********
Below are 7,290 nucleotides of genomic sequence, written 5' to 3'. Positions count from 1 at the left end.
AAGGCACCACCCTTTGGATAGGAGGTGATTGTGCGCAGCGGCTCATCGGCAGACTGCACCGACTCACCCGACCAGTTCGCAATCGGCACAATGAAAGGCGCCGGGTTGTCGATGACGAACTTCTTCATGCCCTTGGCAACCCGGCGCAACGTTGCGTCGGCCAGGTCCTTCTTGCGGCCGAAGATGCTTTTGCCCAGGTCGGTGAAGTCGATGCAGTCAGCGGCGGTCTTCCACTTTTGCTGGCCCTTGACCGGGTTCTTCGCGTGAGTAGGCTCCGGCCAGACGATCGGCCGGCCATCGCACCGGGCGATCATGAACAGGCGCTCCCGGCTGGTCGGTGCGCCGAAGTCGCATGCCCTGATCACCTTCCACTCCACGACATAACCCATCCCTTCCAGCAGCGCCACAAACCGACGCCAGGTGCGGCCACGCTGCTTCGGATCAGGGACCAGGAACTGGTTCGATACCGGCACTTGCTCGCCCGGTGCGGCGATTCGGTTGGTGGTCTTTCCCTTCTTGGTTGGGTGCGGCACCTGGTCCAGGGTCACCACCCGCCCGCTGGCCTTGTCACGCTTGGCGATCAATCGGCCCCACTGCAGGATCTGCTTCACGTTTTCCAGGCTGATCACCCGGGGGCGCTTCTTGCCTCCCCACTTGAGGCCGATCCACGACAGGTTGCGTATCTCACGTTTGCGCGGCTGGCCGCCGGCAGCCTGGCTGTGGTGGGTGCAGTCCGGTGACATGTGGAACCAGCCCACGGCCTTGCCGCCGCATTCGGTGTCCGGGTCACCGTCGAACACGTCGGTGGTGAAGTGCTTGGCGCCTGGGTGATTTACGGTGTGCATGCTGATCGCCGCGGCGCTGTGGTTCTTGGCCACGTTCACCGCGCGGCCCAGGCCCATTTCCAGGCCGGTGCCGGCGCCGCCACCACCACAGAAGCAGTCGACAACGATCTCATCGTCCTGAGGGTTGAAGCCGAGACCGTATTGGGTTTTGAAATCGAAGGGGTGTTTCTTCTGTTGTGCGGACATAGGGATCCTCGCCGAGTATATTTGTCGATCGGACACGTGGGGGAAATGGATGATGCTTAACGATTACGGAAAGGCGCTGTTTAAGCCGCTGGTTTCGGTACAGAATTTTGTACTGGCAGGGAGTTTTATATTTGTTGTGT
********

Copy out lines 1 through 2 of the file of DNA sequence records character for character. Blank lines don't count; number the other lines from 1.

Below are 7,290 nucleotides of genomic sequence, written 5' to 3'. Positions count from 1 at the left end.
AAGGCACCACCCTTTGGATAGGAGGTGATTGTGCGCAGCGGCTCATCGGCAGACTGCACCGACTCACCCGACCAGTTCGCAATCGGCACAATGAAAGGCGCCGGGTTGTCGATGACGAACTTCTTCATGCCCTTGGCAACCCGGCGCAACGTTGCGTCGGCCAGGTCCTTCTTGCGGCCGAAGATGCTTTTGCCCAGGTCGGTGAAGTCGATGCAGTCAGCGGCGGTCTTCCACTTTTGCTGGCCCTTGACCGGGTTCTTCGCGTGAGTAGGCTCCGGCCAGACGATCGGCCGGCCATCGCACCGGGCGATCATGAACAGGCGCTCCCGGCTGGTCGGTGCGCCGAAGTCGCATGCCCTGATCACCTTCCACTCCACGACATAACCCATCCCTTCCAGCAGCGCCACAAACCGACGCCAGGTGCGGCCACGCTGCTTCGGATCAGGGACCAGGAACTGGTTCGATACCGGCACTTGCTCGCCCGGTGCGGCGATTCGGTTGGTGGTCTTTCCCTTCTTGGTTGGGTGCGGCACCTGGTCCAGGGTCACCACCCGCCCGCTGGCCTTGTCACGCTTGGCGATCAATCGGCCCCACTGCAGGATCTGCTTCACGTTTTCCAGGCTGATCACCCGGGGGCGCTTCTTGCCTCCCCACTTGAGGCCGATCCACGACAGGTTGCGTATCTCACGTTTGCGCGGCTGGCCGCCGGCAGCCTGGCTGTGGTGGGTGCAGTCCGGTGACATGTGGAACCAGCCCACGGCCTTGCCGCCGCATTCGGTGTCCGGGTCACCGTCGAACACGTCGGTGGTGAAGTGCTTGGCGCCTGGGTGATTTACGGTGTGCATGCTGATCGCCGCGGCGCTGTGGTTCTTGGCCACGTTCACCGCGCGGCCCAGGCCCATTTCCAGGCCGGTGCCGGCGCCGCCACCACCACAGAAGCAGTCGACAACGATCTCATCGTCCTGAGGGTTGAAGCCGAGACCGTATTGGGTTTTGAAATCGAAGGGGTGTTTCTTCTGTTGTGCGGACATAGGGATCCTCGCCGAGTATATTTGTCGATCGGACACGTGGGGGAAATGGATGATGCTTAACGATTACGGAAAGGCGCTGTTTAAGCCGCTGGTTTCGGTACAGAATTTTGTACTGGCAGGGAGTTTTATATTTGTTGTGT